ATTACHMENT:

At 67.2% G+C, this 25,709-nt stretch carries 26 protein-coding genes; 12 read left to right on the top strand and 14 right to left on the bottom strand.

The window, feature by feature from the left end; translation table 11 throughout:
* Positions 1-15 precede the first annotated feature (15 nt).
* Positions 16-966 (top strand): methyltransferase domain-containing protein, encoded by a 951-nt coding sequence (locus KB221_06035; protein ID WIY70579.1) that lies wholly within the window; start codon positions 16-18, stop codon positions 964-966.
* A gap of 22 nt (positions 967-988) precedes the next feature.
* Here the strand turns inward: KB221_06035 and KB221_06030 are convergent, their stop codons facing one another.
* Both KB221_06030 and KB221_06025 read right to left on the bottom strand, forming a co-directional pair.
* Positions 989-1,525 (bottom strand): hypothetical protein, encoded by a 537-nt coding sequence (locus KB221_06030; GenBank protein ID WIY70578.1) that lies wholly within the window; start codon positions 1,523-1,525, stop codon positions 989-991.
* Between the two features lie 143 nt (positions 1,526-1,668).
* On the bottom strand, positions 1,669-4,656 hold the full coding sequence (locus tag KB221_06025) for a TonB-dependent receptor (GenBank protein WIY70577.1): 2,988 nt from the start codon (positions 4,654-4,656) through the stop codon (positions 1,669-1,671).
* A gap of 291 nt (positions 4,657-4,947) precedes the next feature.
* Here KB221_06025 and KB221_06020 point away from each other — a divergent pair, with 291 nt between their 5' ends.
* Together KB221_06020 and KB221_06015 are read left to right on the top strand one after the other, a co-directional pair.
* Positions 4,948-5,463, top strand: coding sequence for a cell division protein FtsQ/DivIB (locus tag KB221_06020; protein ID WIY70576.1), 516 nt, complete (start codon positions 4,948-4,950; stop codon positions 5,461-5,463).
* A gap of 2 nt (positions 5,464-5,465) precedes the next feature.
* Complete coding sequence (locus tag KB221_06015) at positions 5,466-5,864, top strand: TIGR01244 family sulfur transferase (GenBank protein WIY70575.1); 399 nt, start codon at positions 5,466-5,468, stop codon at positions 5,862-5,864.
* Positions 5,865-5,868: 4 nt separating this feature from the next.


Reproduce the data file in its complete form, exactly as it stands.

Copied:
At 67.2% G+C, this 25,709-nt stretch carries 26 protein-coding genes; 12 read left to right on the top strand and 14 right to left on the bottom strand.

The window, feature by feature from the left end; translation table 11 throughout:
* Positions 1-15 precede the first annotated feature (15 nt).
* Positions 16-966 (top strand): methyltransferase domain-containing protein, encoded by a 951-nt coding sequence (locus KB221_06035; protein ID WIY70579.1) that lies wholly within the window; start codon positions 16-18, stop codon positions 964-966.
* A gap of 22 nt (positions 967-988) precedes the next feature.
* Here the strand turns inward: KB221_06035 and KB221_06030 are convergent, their stop codons facing one another.
* Both KB221_06030 and KB221_06025 read right to left on the bottom strand, forming a co-directional pair.
* Positions 989-1,525 (bottom strand): hypothetical protein, encoded by a 537-nt coding sequence (locus KB221_06030; GenBank protein ID WIY70578.1) that lies wholly within the window; start codon positions 1,523-1,525, stop codon positions 989-991.
* Between the two features lie 143 nt (positions 1,526-1,668).
* On the bottom strand, positions 1,669-4,656 hold the full coding sequence (locus tag KB221_06025) for a TonB-dependent receptor (GenBank protein WIY70577.1): 2,988 nt from the start codon (positions 4,654-4,656) through the stop codon (positions 1,669-1,671).
* A gap of 291 nt (positions 4,657-4,947) precedes the next feature.
* Here KB221_06025 and KB221_06020 point away from each other — a divergent pair, with 291 nt between their 5' ends.
* Together KB221_06020 and KB221_06015 are read left to right on the top strand one after the other, a co-directional pair.
* Positions 4,948-5,463, top strand: coding sequence for a cell division protein FtsQ/DivIB (locus tag KB221_06020; protein ID WIY70576.1), 516 nt, complete (start codon positions 4,948-4,950; stop codon positions 5,461-5,463).
* A gap of 2 nt (positions 5,464-5,465) precedes the next feature.
* Complete coding sequence (locus tag KB221_06015) at positions 5,466-5,864, top strand: TIGR01244 family sulfur transferase (GenBank protein WIY70575.1); 399 nt, start codon at positions 5,466-5,468, stop codon at positions 5,862-5,864.
* Positions 5,865-5,868: 4 nt separating this feature from the next.